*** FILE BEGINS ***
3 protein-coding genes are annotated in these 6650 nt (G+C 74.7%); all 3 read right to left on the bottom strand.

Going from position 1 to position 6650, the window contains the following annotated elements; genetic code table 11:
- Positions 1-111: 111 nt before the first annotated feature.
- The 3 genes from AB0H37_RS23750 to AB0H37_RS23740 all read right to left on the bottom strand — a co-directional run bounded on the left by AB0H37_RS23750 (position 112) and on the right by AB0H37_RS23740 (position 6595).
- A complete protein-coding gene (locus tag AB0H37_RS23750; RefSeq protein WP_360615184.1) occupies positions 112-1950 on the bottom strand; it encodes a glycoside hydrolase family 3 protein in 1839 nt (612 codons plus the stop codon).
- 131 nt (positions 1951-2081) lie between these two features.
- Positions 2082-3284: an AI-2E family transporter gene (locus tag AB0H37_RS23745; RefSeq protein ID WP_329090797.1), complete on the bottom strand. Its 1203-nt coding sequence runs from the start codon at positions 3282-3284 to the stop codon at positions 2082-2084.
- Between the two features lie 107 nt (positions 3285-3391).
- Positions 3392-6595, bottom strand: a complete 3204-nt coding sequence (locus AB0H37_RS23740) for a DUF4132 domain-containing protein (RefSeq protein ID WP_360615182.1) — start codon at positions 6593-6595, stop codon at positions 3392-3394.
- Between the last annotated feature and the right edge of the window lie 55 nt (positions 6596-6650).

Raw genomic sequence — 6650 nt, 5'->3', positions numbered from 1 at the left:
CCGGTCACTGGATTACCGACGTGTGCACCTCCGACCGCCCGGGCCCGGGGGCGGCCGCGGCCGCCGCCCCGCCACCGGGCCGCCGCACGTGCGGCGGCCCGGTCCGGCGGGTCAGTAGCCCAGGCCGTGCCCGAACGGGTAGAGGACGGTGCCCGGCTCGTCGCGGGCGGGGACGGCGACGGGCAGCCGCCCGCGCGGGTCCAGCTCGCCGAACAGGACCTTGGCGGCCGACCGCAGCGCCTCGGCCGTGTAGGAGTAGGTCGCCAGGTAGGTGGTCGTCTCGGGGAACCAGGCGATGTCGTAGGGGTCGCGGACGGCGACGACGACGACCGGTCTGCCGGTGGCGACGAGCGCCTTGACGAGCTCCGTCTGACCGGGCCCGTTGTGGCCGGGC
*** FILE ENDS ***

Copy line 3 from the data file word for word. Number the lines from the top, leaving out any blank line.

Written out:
- Positions 1-111: 111 nt before the first annotated feature.